Caterpillar pops out of egg. Caterpillar eats a lot. Caterpillar gets a stomachache. Caterpillar builds a cocoon around himself. Caterpillar becomes a butterfly. Caterpillar sells the second highest number of picture books of all time (and keeps inching towards Peter Rabbit’s 67-year head start).
But there’s more: this hungry little caterpillar has appeared in the form of paper plates, hand shovels, cupcake wrappers, binoculars, key chains, stuffed animals (one of which is proudly owned by this blogger), and too many other products to name.
Why? How has such a basic story left such a deep imprint on our hearts and imaginations? What is it about The Very Hungry Caterpillar?
Personally, the book reminds me of the joy and discovery that seems to go hand in hand with childhood. But is that just nostalgia talking? Surely there has to be more than that. I may cherish the other books of my youth, but I have this particular sense of wonder towards that little caterpillar and his big appetite.
So let’s start there: the hunger.
Children don’t lack for hungry characters. Winnie the Pooh, Cookie Monster, and Garfield have happily stuffed their faces for decades, to the delight of young people everywhere. The satisfaction of good food is a basic thrill, and the hunger for more is a universal drive.
Eric Carle evokes these elemental feelings simply yet viscerally. Who can forget the excitement of feeling those small holes in the book’s pages, the gradual escalation of the foods, and the soft humor when the caterpillar overdoes itself and munches through cake, pickle, salami, and beyond?
That playfulness resonates with children and the inner child of adults, and it brings out the best in Carle’s artwork. Anything is possible in his illustrations; you never know if you’ll encounter a purple cat or a blue horse, or a caterpillar with wide, infant-like eyes.
And Carle presents all of it through that beloved childhood form, brightly colored collage. In a video celebrating Caterpillar’s 45th anniversary, Carle happily remarks while recreating his signature character, “Just like in kindergarten.” He may possess the attention to detail of a seasoned professional, but Carle’s artwork shows that any child – with practice – can become an artist like him.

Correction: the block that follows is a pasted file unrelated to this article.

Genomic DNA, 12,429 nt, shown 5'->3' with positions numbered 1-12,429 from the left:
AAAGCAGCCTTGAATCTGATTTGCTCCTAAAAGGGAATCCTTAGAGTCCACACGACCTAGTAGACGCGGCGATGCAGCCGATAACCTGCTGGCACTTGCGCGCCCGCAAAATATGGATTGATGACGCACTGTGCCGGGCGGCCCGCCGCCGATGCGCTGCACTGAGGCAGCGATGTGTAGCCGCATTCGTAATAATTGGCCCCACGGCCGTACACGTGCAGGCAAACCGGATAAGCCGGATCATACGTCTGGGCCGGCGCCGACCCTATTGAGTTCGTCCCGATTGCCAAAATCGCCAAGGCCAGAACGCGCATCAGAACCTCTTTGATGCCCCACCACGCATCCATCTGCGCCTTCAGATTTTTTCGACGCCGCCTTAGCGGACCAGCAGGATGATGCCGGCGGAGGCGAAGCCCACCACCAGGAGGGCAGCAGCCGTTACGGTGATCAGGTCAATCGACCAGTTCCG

“Many children have done collages at home or in their classrooms,” says Carle. “In fact, some children have said to me, ‘Oh, I can do that.’ I consider that the highest compliment.”
Indeed, Carle believes that both Caterpillar’s pictures and words alike serve to show children that they are capable of doing wonderful things.
“I think what it is is it’s a book of hope,” he explains. “You little, ugly, little [sic], insignificant bug: you, too, can grow up to be a beautiful, big butterfly and fly into the world and unfold your talents.”
That rings true to me, though I’ve never consciously thought of it all these years, nor did Carle when he wrote the book. But that’s part of the book’s beauty: it never preaches to the child, never moralizes nor embellishes. It presents, simply, one of nature’s tiny miracles through the eyes of an adult’s loving wisdom and a child’s colorful imagination. To a child, it shows that transformation is possible, that exciting changes await them. To adults, it preserves that magic of childhood, of innocently crawling along the ground driven by simple needs, discovering the world along the way.
While THE VERY HUNGRY CATERPILLAR SHOW is being performed on the DCT stage, I encourage those who know the book to bring their loved ones and relive their memories, and I hope unfamiliar audiences will treat themselves to Eric Carle’s world. I’m willing to bet each of these groups will leave inspired, empowered, and treasuring the experience for a lifetime.
To learn more about THE VERY HUNGRY CATERPILLAR SHOW and to purchase tickets, visit dct.org or call the DCT Box Office at 214-740-0051.
Ryan Diller is a DCT Guest Writer. He is the former Web Editor of 1966: A JOURNAL OF CREATIVE NONFICTION, and his writing has appeared in MULTIBRIEFS and HOT PRESS. He is currently working towards an MFA in Playwriting at the University of Calgary.
Photo Credits: Courtesy of Ryan Diller, and Eric Carle; Photo by Linda Blase
THE VERY HUNGRY CATERPILLAR and associated logos are trademarks and/or registered marks of Eric Carle LLC, © &™
Paper Dessert Plate source: orientaltrading.com
Cupcake Wrappers source: walmart.com
Plush Stuffed Animal source: amazon.com
Hand Shovel source: shop.carlemuseum.org/caterpillar-hand-shovel
Binoculars source: shop.carlemuseum.org/caterpillar-binoculars
Caterpillar and Sun Keychain source: shop.carlemuseum.org/category/clothing-accessories/accessories/key-chains